Emma Donoghue: I’ve always been religiously inclined but it doesn’t come up in most of my books. I always knew it would be central to Room because prisoners cling to whatever tatters of faith they’ve got: look at those Chilean miners and their daily prayer groups. Between you and me, I’m not sure how literally Ma believes in all that, but it certainly makes sense that she would have taken whatever vague Christian framework she had and offered it to Jack as part of her system for making meaning of their days, and keeping hope alive. Kids delight in “magical thinking,” whether in the form of the Tooth Fairy or the saints: whether you see these as comforting lies or eternal verities, they are part of how we help kids make sense of the world. I think that’s why the religious element of Room does not seem to bother non-religious readers; they can just put it on a par with Santa. But for me, Room is a peculiar (and no doubt heretical) battle between Mary and the Devil for young Jesus. If God sounds absent from that triangle, that’s because I think for a small child God’s love is represented, and proved, by mother-love.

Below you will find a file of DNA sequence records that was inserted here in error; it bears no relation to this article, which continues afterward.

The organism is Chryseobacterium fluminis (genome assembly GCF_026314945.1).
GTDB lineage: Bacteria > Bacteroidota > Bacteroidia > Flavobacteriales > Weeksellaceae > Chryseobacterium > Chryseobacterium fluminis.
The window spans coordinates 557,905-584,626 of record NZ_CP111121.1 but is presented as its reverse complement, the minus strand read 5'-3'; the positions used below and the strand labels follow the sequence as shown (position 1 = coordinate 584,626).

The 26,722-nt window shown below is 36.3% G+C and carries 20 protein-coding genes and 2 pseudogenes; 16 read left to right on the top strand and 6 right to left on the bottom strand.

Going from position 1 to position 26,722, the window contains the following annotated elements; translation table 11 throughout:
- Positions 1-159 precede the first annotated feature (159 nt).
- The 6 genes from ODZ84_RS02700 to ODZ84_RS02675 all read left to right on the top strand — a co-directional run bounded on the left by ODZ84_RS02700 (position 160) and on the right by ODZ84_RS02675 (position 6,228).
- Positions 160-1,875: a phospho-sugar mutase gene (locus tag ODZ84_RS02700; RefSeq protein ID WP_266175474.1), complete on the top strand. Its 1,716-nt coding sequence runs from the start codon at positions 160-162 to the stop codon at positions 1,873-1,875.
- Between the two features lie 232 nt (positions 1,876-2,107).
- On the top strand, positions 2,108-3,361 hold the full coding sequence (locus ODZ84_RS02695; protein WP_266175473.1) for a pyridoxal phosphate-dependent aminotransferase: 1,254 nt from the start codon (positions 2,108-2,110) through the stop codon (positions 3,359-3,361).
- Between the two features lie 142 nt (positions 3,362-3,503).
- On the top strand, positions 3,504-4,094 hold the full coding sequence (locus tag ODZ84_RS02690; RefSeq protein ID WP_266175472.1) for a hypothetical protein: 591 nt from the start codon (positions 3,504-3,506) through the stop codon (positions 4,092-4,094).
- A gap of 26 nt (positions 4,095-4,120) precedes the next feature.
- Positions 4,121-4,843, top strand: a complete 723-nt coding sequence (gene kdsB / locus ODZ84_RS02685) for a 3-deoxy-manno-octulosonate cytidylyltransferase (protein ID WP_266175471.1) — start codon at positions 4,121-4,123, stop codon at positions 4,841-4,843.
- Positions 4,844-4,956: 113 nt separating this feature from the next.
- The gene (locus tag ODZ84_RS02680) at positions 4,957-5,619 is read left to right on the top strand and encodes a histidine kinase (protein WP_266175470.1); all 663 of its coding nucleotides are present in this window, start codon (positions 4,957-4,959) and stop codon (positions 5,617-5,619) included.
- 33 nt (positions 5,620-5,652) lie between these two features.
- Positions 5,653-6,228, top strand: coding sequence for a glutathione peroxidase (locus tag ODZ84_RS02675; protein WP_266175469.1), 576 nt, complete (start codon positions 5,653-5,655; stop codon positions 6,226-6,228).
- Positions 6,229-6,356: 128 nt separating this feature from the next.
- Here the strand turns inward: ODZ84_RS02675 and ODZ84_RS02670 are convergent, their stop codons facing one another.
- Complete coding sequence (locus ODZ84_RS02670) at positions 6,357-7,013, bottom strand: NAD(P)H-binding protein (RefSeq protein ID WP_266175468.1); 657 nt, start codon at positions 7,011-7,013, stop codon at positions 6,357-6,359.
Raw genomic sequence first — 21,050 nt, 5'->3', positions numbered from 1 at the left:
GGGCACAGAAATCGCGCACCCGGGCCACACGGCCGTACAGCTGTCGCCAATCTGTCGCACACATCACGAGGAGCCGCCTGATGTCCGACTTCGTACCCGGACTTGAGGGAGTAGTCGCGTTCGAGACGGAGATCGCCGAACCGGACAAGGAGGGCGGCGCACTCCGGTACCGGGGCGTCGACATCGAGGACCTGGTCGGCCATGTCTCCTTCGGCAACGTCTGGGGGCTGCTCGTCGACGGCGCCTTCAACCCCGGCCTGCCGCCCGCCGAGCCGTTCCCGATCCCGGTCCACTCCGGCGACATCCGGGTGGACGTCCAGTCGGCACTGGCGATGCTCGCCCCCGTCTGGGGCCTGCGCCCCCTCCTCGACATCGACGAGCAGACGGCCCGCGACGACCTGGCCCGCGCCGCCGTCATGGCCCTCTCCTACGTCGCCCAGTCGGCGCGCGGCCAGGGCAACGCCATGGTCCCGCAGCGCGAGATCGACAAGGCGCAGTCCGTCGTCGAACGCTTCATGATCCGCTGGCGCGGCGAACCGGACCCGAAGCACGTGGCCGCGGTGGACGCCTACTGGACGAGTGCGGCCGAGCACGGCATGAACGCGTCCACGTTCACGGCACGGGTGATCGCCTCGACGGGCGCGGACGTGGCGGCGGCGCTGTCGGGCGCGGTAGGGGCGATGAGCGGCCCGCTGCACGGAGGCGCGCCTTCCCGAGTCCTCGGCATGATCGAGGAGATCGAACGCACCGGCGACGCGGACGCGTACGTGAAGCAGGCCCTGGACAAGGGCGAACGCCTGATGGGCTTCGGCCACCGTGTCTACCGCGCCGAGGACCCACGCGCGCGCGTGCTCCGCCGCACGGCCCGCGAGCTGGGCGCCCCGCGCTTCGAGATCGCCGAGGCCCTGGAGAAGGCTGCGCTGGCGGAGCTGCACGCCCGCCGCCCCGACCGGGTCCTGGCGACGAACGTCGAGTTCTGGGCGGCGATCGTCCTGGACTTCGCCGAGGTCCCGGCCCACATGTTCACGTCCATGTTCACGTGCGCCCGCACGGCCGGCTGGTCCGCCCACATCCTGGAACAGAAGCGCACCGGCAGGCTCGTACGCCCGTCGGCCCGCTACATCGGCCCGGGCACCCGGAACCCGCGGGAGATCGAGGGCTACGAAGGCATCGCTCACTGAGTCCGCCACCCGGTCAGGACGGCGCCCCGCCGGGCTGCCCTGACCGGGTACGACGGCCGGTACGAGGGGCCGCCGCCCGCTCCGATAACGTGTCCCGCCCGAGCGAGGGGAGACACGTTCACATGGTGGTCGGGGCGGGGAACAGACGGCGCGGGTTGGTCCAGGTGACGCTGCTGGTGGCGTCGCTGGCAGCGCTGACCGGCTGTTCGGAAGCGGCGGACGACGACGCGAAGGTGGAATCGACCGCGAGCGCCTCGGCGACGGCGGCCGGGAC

You can read the full interview on the Prospero blog for the Economist. And you can read more about the religious motifs in a One-Minute Book Reviews review of Room and in a reading group guide to the novel.
As a correspondent for the Los Angeles Times, Megan K. Stack saw the government of Hosni Mubarak steal an election from the rival Muslim Brotherhood party, a force in this week’s uprising in Egypt. Stack describes the event in “The Earthquake Nobody Felt,” a chapter in her 2010 National Book Award finalist, Every Man in This Village Is a Liar: An Education in War (Doubleday, 2010). Her book includes this comment: